- File Size: 1427 KB
- Print Length: 268 pages
- Publisher: Atreus Books (February 9, 2014)
- Publication Date: February 9, 2014
- Sold by: Amazon Digital Services LLC
- Language: English
- ASIN: B00GVGJWLA
- Text-to-Speech: Enabled
- Word Wise: Enabled
- Lending: Enabled
- Amazon Best Sellers Rank: #1,296,234 Paid in Kindle Store (See Top 100 Paid in Kindle Store)
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Top customer reviews
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Enter Detective Graelik, one of the NYPD's best, yeah, not really. This police detective is one of the worst I have ever read about. He never looked into the murder. He instead looked into the theft of a set of priceless drums that happened at the same time.
You would think that the murder of a former U.S. Diplomat would bring in the FBI or some other Federal Agency. It for sure should get the attention of the NYPD. But no, Detective Graelik is more concerned with the loss of drums, the sex life of Sexton, the wealth of those involved and many other mundane things.
The book hardly ever returns to the murder of the diplomat until the end. Instead it takes us through a history of drums. It takes us through what different drum sets are. It takes us through who the best drummers were. And, it takes us through the whims of a neurotic millionaire sister-in-law of the dead diplomat.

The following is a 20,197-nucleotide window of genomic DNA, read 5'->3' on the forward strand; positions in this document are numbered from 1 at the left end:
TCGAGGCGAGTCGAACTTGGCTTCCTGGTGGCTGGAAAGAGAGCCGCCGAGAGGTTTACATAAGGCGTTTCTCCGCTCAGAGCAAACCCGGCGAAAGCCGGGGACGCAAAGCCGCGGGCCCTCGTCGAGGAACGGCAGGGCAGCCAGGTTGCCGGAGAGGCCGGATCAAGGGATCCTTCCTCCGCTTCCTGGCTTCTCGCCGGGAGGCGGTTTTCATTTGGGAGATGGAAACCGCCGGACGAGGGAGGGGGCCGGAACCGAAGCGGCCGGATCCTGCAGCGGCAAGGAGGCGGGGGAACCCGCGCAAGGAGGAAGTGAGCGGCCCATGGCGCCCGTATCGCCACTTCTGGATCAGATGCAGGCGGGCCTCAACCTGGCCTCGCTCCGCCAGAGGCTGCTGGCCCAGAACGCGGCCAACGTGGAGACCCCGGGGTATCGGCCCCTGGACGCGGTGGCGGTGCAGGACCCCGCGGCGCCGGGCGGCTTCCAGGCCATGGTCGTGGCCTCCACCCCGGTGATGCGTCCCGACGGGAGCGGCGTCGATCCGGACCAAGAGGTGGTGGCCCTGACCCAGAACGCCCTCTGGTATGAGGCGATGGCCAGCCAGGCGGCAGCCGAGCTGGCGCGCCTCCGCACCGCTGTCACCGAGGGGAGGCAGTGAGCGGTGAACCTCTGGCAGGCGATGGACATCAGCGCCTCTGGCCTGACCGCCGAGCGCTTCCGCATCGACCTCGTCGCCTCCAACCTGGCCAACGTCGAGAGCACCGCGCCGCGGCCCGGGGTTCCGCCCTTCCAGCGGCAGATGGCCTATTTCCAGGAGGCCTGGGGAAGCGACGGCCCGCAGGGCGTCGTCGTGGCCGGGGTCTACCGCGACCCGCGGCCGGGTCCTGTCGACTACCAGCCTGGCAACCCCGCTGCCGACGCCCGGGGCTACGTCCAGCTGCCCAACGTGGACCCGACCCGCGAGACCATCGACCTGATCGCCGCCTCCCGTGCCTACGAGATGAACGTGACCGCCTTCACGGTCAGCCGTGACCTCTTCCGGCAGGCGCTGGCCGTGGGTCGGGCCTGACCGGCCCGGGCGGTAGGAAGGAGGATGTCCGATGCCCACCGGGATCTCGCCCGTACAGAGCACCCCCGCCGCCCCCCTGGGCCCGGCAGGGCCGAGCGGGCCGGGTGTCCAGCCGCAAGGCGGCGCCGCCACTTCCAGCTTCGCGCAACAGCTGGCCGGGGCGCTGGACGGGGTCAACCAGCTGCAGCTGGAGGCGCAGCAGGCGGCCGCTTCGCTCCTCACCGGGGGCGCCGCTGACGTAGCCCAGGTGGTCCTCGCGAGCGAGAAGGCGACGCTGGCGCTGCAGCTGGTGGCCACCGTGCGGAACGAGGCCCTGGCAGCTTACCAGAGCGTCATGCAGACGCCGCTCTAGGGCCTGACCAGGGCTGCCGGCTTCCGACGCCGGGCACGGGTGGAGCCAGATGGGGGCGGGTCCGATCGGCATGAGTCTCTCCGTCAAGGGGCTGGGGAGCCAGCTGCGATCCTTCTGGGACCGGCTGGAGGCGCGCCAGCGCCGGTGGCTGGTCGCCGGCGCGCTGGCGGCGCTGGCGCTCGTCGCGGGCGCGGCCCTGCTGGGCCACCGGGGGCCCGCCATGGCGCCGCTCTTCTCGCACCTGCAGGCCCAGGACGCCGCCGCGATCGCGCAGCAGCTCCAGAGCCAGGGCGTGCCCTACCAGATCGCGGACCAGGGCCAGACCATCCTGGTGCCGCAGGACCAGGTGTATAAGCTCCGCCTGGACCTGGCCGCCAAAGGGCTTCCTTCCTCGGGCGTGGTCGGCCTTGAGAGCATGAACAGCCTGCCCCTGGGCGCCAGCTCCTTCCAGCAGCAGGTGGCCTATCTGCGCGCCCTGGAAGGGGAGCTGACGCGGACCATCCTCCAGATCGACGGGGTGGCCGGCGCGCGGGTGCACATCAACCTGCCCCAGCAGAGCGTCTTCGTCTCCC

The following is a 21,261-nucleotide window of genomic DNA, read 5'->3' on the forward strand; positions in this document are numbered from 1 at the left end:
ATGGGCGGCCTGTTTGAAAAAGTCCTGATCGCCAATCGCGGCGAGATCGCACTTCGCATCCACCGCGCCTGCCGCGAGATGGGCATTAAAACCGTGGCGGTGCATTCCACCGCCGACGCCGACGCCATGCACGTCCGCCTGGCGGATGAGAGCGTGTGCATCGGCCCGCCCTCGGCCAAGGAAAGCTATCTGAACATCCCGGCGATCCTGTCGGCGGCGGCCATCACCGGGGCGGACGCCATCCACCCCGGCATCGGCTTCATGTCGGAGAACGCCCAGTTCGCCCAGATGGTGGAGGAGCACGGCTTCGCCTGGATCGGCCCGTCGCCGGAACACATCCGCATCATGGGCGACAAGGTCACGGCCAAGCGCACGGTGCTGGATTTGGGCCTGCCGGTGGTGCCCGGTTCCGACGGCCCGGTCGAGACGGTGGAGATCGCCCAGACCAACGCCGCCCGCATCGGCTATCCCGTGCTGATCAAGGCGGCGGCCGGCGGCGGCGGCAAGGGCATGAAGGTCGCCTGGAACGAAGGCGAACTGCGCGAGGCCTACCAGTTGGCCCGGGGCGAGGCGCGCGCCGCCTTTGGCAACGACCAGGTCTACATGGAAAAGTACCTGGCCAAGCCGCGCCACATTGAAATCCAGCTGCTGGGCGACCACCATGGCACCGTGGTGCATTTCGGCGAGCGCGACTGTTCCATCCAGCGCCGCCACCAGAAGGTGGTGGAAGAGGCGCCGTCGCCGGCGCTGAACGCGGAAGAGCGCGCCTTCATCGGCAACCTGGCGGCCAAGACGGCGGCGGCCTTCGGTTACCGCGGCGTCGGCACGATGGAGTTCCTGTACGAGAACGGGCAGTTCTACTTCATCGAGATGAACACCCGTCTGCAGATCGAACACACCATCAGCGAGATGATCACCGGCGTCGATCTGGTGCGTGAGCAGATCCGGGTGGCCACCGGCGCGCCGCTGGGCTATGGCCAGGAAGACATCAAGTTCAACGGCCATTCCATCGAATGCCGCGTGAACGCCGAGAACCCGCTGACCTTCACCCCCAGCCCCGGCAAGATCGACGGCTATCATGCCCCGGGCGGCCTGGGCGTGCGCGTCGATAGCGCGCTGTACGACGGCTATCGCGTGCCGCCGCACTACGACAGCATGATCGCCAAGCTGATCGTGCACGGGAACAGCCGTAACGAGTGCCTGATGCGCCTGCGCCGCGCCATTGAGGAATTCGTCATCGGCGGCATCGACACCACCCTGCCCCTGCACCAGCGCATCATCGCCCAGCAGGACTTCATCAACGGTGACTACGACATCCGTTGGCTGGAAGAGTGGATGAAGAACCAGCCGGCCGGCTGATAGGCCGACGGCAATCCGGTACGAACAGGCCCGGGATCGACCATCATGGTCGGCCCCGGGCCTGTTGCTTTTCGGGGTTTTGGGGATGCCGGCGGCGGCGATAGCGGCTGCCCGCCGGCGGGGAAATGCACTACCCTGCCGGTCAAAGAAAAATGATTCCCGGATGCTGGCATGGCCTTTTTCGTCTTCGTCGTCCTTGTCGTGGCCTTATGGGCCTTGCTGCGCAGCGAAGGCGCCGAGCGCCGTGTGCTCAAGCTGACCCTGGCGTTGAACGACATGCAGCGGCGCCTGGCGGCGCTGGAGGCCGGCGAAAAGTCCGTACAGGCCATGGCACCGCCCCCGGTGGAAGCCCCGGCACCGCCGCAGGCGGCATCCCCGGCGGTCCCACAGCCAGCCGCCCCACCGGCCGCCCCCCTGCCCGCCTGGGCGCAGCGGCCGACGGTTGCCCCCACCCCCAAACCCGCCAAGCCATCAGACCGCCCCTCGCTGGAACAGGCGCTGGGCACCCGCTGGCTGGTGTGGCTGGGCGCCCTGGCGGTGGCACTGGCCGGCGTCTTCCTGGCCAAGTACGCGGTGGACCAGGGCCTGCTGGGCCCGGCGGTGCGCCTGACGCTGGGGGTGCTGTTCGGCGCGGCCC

Why not solve the murder? Instead we read mundane trivia about a police detective, lost drums and the shattered lives of over indulgent people.
Sorry, I didn't get it. Should have called it a book about the history of drums instead of a book about a murder mystery.
The writing was over indulgent. It went on and on and on (almost like my review) to the point where you are sick of reading and just push through to the next chapter hopeful that we will return to the murder mystery.
Well, sorry, I just didn't like it. I doubt I will be inclined to read another novel by Gabriele.
Tautly written, "Dangerous Illusions" has plenty to keep you guessing exactly "whodunnit" and why. Briefly, the novel revolves around award-winning economist Eliot Secton's latest work, where he describes the failure of the current banking system. At the pre-launch book release party two things go horribly wrong:
* The first is the murder of Eugene Livingston, brother of key character, Charles and key to the vast Livingston holdings.
* Then there is Charles' greedy gold-digging wife Kate, wife, also a lawyer like her husband, who has decided that she deserves the Livingston holdings.
Though the family decided where everything should go:
* Giving the family manse to The National Historic Trust, for example